Compensation: Now I am not under some illusion that we live in a meritocracy, but it doesn’t mean that I can’t be frustrated that we aren’t. It is frustrating to be told by people “wow, that is really hard work,” etc. to my face, but then for society as a whole to show the profession disrespect through poor wages. As the economy is shaky and I am swimming in student loan debt, I wonder if I made the right decision in going into social work. I could have easily gone into something less stressful and more lucrative and been both financially and professionally successful.
Burnout: This one is scaring me more and more. Not just because I am feeling it being more inevitable and closer than I thought it would be, but when I think of burn out happening and my having to move on to something else, it makes me concerned that I will have wasted time and energy in building a career that didn’t take me far. And then what? Will I even be left with any skills that can transfer over to anything else?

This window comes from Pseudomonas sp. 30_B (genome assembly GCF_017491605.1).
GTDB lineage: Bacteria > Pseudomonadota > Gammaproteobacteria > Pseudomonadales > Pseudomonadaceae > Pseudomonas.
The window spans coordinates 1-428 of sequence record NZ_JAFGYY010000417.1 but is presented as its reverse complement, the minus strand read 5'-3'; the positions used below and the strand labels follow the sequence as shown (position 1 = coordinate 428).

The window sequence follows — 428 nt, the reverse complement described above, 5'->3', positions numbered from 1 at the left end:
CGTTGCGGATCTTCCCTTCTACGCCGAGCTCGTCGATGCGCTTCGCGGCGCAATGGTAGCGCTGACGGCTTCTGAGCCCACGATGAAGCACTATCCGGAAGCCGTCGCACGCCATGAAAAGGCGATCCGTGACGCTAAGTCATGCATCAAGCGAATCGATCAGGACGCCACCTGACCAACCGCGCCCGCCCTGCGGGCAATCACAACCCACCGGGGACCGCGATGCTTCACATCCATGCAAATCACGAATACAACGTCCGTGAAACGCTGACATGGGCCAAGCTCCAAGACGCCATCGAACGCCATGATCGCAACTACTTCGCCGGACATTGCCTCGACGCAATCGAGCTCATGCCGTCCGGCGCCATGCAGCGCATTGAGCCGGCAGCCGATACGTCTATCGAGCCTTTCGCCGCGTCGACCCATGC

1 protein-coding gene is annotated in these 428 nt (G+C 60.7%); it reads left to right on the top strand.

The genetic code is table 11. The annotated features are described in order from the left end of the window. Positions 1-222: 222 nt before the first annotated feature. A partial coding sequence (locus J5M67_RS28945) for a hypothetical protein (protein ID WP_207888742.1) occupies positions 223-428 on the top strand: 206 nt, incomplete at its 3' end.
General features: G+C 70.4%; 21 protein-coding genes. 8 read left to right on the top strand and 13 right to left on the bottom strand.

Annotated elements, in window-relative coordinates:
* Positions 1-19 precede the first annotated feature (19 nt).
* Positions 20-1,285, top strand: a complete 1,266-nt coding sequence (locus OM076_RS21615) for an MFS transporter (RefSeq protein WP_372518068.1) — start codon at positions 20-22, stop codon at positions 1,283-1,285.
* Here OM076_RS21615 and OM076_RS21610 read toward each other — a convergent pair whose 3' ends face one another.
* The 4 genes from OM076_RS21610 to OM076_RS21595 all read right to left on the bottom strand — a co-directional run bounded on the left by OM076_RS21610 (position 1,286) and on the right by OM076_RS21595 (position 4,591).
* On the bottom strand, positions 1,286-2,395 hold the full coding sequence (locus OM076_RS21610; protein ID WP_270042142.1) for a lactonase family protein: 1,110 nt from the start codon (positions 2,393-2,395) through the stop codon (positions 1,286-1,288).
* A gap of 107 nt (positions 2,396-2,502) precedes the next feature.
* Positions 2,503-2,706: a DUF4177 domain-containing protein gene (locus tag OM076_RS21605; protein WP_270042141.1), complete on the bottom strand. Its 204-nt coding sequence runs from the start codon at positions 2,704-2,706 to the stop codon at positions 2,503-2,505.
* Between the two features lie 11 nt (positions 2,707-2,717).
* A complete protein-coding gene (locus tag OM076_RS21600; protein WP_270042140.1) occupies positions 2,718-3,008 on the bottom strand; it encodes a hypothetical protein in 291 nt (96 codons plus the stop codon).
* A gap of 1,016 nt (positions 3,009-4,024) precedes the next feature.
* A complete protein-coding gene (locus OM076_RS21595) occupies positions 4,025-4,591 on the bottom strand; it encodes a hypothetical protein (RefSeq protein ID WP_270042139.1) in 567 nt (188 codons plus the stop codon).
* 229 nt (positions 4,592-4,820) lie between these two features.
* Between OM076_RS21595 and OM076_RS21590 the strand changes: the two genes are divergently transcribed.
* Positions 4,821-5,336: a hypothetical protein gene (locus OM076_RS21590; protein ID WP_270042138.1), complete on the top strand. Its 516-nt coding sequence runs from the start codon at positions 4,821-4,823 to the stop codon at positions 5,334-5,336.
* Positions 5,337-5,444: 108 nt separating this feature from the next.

Writing all of this makes me realize how dismal my state of mind is, but I guess that is where I am at.
I knew this was going to happen, but I was still dreading it. One of my cases going to trial. Essentially cases go to trial when we (the Dept. and the parents) cannot come to an agreement on a legal proceeding, usually for dependency or termination of parental rights. In this case, the parents of my shaken baby are not agreeing to dependency on their newest child that we removed at birth.